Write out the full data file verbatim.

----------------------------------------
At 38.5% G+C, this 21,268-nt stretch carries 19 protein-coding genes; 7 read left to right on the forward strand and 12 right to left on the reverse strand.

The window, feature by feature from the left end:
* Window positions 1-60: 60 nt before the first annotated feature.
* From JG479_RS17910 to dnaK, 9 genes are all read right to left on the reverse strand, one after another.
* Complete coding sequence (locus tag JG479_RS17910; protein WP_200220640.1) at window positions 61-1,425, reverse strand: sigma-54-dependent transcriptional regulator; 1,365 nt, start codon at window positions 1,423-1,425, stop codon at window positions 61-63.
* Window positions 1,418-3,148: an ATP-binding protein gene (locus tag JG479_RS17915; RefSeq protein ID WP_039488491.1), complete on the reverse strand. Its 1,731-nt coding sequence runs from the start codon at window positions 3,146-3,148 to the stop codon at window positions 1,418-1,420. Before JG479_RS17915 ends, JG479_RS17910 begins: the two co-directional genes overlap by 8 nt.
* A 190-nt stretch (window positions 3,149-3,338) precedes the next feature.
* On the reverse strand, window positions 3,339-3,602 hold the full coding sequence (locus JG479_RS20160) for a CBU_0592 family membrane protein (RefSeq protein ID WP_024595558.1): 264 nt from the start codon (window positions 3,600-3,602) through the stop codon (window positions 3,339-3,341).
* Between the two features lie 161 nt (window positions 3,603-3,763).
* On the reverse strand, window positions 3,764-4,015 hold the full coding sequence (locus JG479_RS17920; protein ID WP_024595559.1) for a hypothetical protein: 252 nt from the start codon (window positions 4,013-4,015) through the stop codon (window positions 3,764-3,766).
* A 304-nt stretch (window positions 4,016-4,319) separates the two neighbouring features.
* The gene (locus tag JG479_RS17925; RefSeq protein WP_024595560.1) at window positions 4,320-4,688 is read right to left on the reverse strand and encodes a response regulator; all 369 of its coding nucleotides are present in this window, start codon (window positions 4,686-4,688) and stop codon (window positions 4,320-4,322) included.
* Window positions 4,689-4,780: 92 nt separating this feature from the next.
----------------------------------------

At 38.5% G+C, this 21,268-nt stretch carries 19 protein-coding genes; 7 read left to right on the forward strand and 12 right to left on the reverse strand.

The window, feature by feature from the left end:
* Window positions 1-60: 60 nt before the first annotated feature.
* From JG479_RS17910 to dnaK, 9 genes are all read right to left on the reverse strand, one after another.
* Complete coding sequence (locus tag JG479_RS17910; protein WP_200220640.1) at window positions 61-1,425, reverse strand: sigma-54-dependent transcriptional regulator; 1,365 nt, start codon at window positions 1,423-1,425, stop codon at window positions 61-63.
* Window positions 1,418-3,148: an ATP-binding protein gene (locus tag JG479_RS17915; RefSeq protein ID WP_039488491.1), complete on the reverse strand. Its 1,731-nt coding sequence runs from the start codon at window positions 3,146-3,148 to the stop codon at window positions 1,418-1,420. Before JG479_RS17915 ends, JG479_RS17910 begins: the two co-directional genes overlap by 8 nt.
* A 190-nt stretch (window positions 3,149-3,338) precedes the next feature.
* On the reverse strand, window positions 3,339-3,602 hold the full coding sequence (locus JG479_RS20160) for a CBU_0592 family membrane protein (RefSeq protein ID WP_024595558.1): 264 nt from the start codon (window positions 3,600-3,602) through the stop codon (window positions 3,339-3,341).
* Between the two features lie 161 nt (window positions 3,603-3,763).
* On the reverse strand, window positions 3,764-4,015 hold the full coding sequence (locus JG479_RS17920; protein ID WP_024595559.1) for a hypothetical protein: 252 nt from the start codon (window positions 4,013-4,015) through the stop codon (window positions 3,764-3,766).
* A 304-nt stretch (window positions 4,016-4,319) separates the two neighbouring features.
* The gene (locus tag JG479_RS17925; RefSeq protein WP_024595560.1) at window positions 4,320-4,688 is read right to left on the reverse strand and encodes a response regulator; all 369 of its coding nucleotides are present in this window, start codon (window positions 4,686-4,688) and stop codon (window positions 4,320-4,322) included.
* Window positions 4,689-4,780: 92 nt separating this feature from the next.